The word Hitlerism was used in George W. Bush's 2003 State of the Union Address. It is not, as I thought upon hearing it, a word newly coined by Bush, but was in fact used during World War II. A September 5, 1939 story in The Guardian, entitled "War Against Hitlerism," (available at <,6051,127317,00.html>) quotes Neville Chamberlain as saying "I may live to see the day when Hitlerism has been destroyed." (He did not, dying in 1940.)

Hitlerism is of course a post-Webster 1913 word, but the American Heritage Dictionary defines it as "The fascistic and nationalistic theories and practices of Adolf Hitler and the Nazis."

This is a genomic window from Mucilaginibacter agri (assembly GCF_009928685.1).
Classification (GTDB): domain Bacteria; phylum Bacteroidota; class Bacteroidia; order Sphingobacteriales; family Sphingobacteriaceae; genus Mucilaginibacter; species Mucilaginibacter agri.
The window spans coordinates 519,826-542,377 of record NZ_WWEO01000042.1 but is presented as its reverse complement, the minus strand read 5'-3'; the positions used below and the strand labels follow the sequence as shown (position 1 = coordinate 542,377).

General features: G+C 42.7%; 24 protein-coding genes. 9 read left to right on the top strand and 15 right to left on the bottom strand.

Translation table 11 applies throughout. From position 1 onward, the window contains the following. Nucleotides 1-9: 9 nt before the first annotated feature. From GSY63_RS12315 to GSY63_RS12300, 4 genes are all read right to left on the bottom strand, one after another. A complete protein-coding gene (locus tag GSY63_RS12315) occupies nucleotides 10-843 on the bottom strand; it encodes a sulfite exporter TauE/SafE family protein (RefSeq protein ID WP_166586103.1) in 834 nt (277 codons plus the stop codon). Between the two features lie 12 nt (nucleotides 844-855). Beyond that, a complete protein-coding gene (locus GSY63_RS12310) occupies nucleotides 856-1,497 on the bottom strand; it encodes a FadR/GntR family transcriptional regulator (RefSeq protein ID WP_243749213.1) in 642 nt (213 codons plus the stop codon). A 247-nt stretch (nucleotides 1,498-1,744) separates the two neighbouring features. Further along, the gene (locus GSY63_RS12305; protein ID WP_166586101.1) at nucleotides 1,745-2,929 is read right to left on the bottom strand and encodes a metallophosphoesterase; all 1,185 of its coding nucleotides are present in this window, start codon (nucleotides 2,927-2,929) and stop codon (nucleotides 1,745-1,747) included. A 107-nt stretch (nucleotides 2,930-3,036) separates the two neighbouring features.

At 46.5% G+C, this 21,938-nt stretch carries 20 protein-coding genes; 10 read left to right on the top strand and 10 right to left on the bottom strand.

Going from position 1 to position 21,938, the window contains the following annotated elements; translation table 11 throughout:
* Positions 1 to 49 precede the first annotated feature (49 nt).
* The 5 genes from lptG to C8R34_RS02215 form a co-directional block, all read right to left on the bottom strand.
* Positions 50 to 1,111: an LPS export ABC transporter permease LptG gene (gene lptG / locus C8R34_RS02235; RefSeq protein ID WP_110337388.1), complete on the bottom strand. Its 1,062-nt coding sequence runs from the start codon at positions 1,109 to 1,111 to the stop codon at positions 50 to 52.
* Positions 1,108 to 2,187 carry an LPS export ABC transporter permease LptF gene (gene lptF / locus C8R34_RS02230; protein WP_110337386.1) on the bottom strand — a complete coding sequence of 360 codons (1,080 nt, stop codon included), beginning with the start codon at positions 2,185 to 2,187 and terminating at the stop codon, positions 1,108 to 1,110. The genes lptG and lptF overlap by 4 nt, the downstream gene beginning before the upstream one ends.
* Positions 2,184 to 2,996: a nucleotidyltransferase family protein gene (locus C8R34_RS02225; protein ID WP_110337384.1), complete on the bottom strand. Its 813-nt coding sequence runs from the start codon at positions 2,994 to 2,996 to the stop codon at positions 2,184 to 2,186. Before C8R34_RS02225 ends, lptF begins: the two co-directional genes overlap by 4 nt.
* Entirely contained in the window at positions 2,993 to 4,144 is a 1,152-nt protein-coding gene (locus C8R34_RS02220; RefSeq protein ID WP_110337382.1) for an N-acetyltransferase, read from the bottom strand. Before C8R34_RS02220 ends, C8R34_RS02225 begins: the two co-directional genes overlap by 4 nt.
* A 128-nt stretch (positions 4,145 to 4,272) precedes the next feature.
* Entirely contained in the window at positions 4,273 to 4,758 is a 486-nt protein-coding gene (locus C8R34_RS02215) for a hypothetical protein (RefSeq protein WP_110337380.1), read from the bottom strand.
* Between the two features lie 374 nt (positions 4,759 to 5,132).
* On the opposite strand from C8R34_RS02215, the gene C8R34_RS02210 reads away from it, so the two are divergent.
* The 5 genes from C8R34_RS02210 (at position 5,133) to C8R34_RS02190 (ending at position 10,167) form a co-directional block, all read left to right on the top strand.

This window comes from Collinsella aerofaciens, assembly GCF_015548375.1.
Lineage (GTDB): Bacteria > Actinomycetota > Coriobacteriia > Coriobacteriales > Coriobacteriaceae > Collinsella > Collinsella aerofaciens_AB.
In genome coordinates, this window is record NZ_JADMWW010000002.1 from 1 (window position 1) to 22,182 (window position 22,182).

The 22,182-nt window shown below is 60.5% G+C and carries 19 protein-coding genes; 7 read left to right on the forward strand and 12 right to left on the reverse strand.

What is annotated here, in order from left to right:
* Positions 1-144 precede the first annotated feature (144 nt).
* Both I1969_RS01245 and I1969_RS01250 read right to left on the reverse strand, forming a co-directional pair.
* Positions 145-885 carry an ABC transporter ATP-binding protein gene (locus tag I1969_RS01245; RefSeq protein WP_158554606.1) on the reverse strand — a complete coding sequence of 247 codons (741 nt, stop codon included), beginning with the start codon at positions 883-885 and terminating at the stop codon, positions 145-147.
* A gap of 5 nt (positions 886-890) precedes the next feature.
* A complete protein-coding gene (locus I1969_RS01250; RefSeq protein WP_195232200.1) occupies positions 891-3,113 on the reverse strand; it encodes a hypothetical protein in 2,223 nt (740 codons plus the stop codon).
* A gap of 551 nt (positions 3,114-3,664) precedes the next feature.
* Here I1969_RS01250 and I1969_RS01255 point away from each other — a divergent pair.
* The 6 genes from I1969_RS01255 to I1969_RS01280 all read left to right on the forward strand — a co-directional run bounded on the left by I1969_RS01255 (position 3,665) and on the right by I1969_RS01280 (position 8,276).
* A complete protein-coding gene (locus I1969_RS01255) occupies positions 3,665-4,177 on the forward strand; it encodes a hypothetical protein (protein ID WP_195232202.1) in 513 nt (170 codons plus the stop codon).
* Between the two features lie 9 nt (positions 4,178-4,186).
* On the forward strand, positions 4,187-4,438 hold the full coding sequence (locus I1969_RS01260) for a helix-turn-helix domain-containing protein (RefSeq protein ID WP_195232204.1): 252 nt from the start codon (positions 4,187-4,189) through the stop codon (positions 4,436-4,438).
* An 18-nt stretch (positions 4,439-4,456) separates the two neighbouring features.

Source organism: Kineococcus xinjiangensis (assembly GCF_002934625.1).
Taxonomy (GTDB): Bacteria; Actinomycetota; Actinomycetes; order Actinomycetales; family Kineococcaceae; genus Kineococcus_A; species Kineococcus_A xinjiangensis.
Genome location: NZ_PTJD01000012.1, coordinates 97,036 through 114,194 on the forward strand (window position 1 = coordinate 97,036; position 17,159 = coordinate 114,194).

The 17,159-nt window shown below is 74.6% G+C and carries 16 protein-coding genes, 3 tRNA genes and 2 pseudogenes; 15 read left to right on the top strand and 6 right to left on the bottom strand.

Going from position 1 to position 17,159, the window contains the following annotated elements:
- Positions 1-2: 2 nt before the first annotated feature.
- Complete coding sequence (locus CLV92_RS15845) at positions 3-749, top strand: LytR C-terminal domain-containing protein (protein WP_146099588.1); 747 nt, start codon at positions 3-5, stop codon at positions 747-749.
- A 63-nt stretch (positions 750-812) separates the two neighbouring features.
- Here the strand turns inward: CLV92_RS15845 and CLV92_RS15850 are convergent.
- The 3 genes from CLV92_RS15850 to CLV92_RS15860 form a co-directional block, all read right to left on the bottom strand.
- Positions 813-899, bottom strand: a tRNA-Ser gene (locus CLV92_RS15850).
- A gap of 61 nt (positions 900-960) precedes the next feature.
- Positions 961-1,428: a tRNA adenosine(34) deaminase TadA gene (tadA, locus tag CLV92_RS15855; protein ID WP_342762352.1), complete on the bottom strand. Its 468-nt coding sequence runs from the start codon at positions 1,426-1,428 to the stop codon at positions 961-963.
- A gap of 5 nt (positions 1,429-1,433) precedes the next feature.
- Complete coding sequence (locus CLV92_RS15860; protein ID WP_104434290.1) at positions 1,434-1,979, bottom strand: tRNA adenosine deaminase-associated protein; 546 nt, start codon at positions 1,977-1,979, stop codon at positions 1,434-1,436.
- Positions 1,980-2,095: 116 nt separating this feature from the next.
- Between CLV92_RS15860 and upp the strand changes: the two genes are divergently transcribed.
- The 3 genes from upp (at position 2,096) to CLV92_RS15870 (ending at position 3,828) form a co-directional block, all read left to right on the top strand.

As several noders noted in the Chatterbox while watching the speech live, Bush's use of the word Hitlerism may have invoked Godwin's Law. It appears that no members of Congress caught him on this and ended the address.

Throughout the 20th century, small groups of men seized control of great nations, built armies and arsenals, and set out to dominate the weak and intimidate the world. In each case, their ambitions of cruelty and murder had no limit. In each case, the ambitions of Hitlerism, militarism and communism were defeated by the will of free peoples, by the strength of great alliances and by the might of the United States of America.

George W. Bush's 2003 State of the Union Address

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